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“The Disease of More”

Some excerpts from a blog written by NAB VP of Strategic Planning Patrick McFadden

Patrick McFadden
Patrick McFadden

In late July, NAB Vice President of Strategic Planning Patrick McFadden blogged about the FCC’s proceeding about possibly reallocating carriers a portion of the C-band to wireless carriers. Some excerpts:

The conventional wisdom in the communications arena is that the United States is engaged in a race to be the first nation to deploy the next generation of wireless technology: 5G. But while many insist on the importance of winning the ‘Race to 5G,’ we somehow can’t quite get out of the starting blocks. …

Up to this point, the FCC has been working as quickly and responsibly as it can to resolve the critical questions regarding what to do with the C-band … That process has led to a consensus that it is possible to reallocate a portion of C-band spectrum while protecting television viewers and radio listeners from disruption. 

Further, a consortium of satellite companies has demonstrated that they can make 200 MHz of spectrum available in the very near future while continuing to accommodate programming distribution in the remaining 300 MHz. While certain details still must be worked out, including the mechanism for the sale of spectrum to wireless companies and the interference rules to ensure a peaceful coexistence between wireless and satellite operations, a 200/300 split has emerged as a bird in the hand that would allow the FCC to move forward quickly without running the risk of programming disruptions. …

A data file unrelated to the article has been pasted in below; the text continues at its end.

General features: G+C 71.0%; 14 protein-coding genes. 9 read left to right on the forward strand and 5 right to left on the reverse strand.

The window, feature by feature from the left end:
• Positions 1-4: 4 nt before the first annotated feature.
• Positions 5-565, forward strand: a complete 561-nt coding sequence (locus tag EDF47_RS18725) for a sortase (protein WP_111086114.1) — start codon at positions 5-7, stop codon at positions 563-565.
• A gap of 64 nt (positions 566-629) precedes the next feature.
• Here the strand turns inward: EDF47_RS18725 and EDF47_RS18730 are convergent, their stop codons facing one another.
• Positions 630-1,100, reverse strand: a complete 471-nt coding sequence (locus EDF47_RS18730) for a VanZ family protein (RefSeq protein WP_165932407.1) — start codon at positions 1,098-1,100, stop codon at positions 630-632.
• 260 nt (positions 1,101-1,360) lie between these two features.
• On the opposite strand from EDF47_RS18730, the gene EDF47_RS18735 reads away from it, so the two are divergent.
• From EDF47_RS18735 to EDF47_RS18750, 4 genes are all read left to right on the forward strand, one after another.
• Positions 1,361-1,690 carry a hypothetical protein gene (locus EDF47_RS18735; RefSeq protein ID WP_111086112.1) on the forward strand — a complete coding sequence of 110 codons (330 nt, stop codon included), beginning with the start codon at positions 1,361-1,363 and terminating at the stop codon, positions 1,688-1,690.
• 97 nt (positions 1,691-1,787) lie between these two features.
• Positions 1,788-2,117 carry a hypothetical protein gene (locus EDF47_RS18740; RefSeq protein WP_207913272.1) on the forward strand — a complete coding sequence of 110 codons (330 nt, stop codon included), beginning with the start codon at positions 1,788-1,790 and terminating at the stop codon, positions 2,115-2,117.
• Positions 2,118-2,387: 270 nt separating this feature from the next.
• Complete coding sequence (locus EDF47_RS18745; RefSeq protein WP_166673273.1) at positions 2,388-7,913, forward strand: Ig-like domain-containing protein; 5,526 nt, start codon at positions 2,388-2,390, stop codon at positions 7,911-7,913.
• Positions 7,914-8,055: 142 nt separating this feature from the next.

Unfortunately, because of pressure from competing interests, the FCC has been reluctant to take the win. The devastating consequence is that the C-band Alliance, a consortium of satellite operators that currently use the C-band, is feeling undue pressure to come up with even more than 200 MHz to reallocate for wireless services. This pressure will lead to bad results for consumers across the country. As they themselves have insisted to the FCC and their customers, there is simply no reasonable way for satellite operators to provide the same level of service to their existing customers if they must immediately surrender more than 200 MHz. …

There’s a win staring us all in the face: reallocating 200 MHz of C-band spectrum as quickly as possible while protecting critical content distribution infrastructure in the remaining 300 MHz. A relentless insistence on getting to a higher number for the sake of getting to a higher number carries real risk of breaking the content distribution system that viewers and listeners depend on today. …

The commission can revisit the C-band as technology evolves and alternative distribution mechanisms become more viable. But forcing a messy, disruptive and delayed result for multiple industries for the sake of a higher number of megahertz right now seems to benefit no one.

We urge the commission not to make “more” the only goal of this proceeding. …

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